Tuesday 12 November, 2019

GOT Review: Chess pieces moved around ahead of the 'Last War'

This image released by HBO shows Sophie Turner in a scene from "Game of Thrones," that aired Sunday, April 21, 2019. (Helen Sloan/HBO via AP)

This image released by HBO shows Sophie Turner in a scene from "Game of Thrones," that aired Sunday, April 21, 2019. (Helen Sloan/HBO via AP)

With Claude Mills

Quite a lot happened on Game of Thrones this week, so let's get to it then. 

Season eight, episode four was Game of Thrones’s biggest aftermath episode and it had to be a bit of downer after the exhilaration of seeing the Night King stabbed in the gut by a flying Arya. The episode was surprisingly great, pacing issues aside, and it neatly sets up things for what is to come. 

This week's episode moved the chess pieces around with exhilarating speed, with characters moving thousands of miles in the blink of an eye, something I don't really mind 'cause this is the final season of Game of Thrones, where time and space are at a premium, and we are running out of time to finish this narrative. 

The big reveal this week is how much Dany is spiralling out of control as it finally comes home that Jon has a better claim to the Iron Throne than her. Dany is alone in her head and that's where bad things happen. We can see the wheels turn in her head and her slow descent into madness at the party, as her confidante and sounding board Jorah has just died, while her hand, Tyrion is boozing it up with his king-killing brother. And the ultimate diss? She has to watch as Jon is being regaled as a death-defying war hero who can ride a dragon. Her dragon at that! When she exits the party, it sets the tone for the rest of the episode: Dany's slow descent into desperation and madness. 

Legacies are powerful things, and the awkward incestuous scene between Jon and Dany where they attempt to rekindle their passion with poor results portends what is to come. Dany essentially gives Jon an ultimatum that if he ever does breathe a word of it, they will never be together, but if he keeps his secret and continues to bend the knee, they can be. So it begins, will she walk in her father, the Mad King's footsteps, now that she has lost any hope of true love?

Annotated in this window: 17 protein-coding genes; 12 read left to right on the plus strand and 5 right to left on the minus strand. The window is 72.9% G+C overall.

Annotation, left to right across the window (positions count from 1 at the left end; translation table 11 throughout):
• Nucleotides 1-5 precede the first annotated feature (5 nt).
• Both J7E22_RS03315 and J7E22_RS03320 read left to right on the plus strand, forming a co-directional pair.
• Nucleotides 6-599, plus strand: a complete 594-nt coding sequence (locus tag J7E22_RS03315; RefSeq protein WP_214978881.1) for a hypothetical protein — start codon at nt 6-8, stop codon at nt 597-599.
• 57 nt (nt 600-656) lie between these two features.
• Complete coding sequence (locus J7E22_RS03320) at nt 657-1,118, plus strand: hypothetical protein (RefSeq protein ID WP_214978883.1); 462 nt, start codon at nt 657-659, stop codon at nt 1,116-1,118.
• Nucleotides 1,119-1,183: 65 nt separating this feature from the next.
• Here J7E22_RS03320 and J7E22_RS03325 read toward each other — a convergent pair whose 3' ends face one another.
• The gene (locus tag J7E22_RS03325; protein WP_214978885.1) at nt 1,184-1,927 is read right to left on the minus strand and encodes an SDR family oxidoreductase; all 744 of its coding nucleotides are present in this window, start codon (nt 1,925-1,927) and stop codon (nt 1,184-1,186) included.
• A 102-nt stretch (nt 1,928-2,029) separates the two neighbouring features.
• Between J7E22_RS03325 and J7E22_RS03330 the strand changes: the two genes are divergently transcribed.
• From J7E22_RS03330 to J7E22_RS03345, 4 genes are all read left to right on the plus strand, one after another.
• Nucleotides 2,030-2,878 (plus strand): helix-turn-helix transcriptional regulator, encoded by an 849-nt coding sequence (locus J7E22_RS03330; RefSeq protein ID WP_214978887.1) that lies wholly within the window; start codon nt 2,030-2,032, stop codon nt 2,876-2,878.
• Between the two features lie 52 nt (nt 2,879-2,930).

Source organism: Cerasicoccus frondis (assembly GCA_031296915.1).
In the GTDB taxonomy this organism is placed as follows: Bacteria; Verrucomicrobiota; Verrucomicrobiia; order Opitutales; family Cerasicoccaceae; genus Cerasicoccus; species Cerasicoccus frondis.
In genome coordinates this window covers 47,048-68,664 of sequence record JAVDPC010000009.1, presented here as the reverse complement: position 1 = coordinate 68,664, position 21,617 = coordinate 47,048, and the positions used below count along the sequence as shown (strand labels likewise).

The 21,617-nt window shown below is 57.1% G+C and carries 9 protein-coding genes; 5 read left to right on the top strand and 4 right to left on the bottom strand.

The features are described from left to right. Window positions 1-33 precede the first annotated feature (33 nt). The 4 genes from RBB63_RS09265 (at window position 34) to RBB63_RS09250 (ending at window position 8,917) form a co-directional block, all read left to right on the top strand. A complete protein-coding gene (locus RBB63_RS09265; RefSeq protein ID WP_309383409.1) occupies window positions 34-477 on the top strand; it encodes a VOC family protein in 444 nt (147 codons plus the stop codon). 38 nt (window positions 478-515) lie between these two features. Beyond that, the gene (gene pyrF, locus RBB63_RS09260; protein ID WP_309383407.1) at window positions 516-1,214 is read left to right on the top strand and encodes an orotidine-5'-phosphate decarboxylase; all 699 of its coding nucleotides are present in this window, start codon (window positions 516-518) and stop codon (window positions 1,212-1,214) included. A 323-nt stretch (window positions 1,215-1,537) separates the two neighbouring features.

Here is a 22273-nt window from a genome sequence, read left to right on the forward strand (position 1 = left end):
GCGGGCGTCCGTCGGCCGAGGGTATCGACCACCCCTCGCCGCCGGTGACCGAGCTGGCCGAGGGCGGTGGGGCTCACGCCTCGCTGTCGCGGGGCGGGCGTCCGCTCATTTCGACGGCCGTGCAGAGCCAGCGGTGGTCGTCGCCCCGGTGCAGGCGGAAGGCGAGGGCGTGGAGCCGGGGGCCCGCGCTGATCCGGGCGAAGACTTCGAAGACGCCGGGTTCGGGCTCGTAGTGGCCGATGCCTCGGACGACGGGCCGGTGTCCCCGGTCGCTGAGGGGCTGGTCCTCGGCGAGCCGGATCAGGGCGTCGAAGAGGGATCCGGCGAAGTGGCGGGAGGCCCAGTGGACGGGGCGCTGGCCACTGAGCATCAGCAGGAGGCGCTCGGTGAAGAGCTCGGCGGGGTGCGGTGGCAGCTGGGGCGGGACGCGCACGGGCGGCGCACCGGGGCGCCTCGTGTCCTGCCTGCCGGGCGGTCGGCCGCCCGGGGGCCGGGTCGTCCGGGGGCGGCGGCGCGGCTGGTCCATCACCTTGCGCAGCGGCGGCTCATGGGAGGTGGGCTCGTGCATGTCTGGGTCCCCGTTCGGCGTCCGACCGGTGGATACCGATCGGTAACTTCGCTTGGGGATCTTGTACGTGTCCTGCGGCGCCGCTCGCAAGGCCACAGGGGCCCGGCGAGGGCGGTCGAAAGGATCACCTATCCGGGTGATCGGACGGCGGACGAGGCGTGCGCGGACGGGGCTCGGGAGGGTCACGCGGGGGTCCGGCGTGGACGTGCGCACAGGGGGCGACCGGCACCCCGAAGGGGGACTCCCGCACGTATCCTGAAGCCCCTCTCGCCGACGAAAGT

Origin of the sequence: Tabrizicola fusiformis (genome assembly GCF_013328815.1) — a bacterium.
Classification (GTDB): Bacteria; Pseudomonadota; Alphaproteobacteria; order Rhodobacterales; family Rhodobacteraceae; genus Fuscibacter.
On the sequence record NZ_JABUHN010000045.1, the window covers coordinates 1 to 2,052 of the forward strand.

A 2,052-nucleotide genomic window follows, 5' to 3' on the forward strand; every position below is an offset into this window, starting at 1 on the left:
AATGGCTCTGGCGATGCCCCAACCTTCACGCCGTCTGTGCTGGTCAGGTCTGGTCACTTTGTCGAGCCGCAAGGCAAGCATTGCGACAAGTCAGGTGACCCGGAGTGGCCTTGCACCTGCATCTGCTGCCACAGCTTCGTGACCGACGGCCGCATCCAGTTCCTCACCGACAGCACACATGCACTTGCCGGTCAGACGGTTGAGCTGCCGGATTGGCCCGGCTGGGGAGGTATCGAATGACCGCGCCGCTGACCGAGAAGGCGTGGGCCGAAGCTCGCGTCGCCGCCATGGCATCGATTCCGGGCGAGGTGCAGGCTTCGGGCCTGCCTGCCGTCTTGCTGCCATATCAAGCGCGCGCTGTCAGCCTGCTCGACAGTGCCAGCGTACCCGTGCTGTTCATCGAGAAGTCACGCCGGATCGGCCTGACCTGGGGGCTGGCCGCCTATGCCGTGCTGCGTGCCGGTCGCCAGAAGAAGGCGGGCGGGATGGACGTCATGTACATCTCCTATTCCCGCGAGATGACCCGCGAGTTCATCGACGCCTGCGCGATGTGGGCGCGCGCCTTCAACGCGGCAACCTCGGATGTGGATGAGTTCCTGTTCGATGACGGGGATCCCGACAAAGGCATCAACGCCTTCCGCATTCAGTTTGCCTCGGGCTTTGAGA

One of the more telling moments in the episode is the 'treasonous' chat between Varys and Tyrion as they weigh the options of either Jon or Dany as rulers. Nothing good will come of this.

Another big moment is when Euron launches a surprise attack, driving a spear through Rhaegal in the process and laying waste to Dany's fleet. Later, Euron presents Missendei as a hostage and she is beheaded by The Mountain as Cersei and Dany face off at the walls of King's Landing. Yup! Grey Worm and Missendei are not heading off to Dubai together for their honeymoon, and the fallout will be immediate as the episode closes on an enraged Dany marching towards Drogon, death and vengeance welling in every footstep. 

Just a few questions remain: Why didn't Jon at least give a hug to a battle-worn Ghost who just looked so sad and beaten up as Jon left? Why did Good Jaime transform into Bad Jaime so soon after taking Brienne's virginity, leaving her a hot mess? And is the pretence of love over between Jon and Dany after he allows Bran to tell his sisters that he is Aegon Targaryen?

Love takes a real beating this week. Even the newly minted Lord Gendry Baratheon of Storm's End got shot down after his marriage proposal to Arya. She then later sets out with The Hound again to get her 'death list' mission back on track. Her blade will be thick with someone else's blood next week, you can count on that. 

The whole season will swing on the fulcrum of Sansa's rise. She is the one who sees Dany for what she is; she is the one who loves the North and is not emotionally compromised by all that is taking place. Plus, the writers are giving her some great scenes this season, like the tender moment between she and The Hound who crystallizes the new Sansa succinctly: You really aren't a little bird anymore. 

We just hope the last two episodes are not too rushed, but we like that 'pop feminism' is taking a back seat to the real story, and the rise of Jon as the true King of Westeros. Conceptually, turning the final-final battle for the Iron Throne into a battle between Jon and Dany could be really interesting. We look forward to see how this one will play out. 

Claude Mills is an award-winning veteran journalist, publicist and record producer. You can contact him at claude.mills@gmail.com. The opinions expressed in this column represent the views of the writer and not necessarily that of Loop News.

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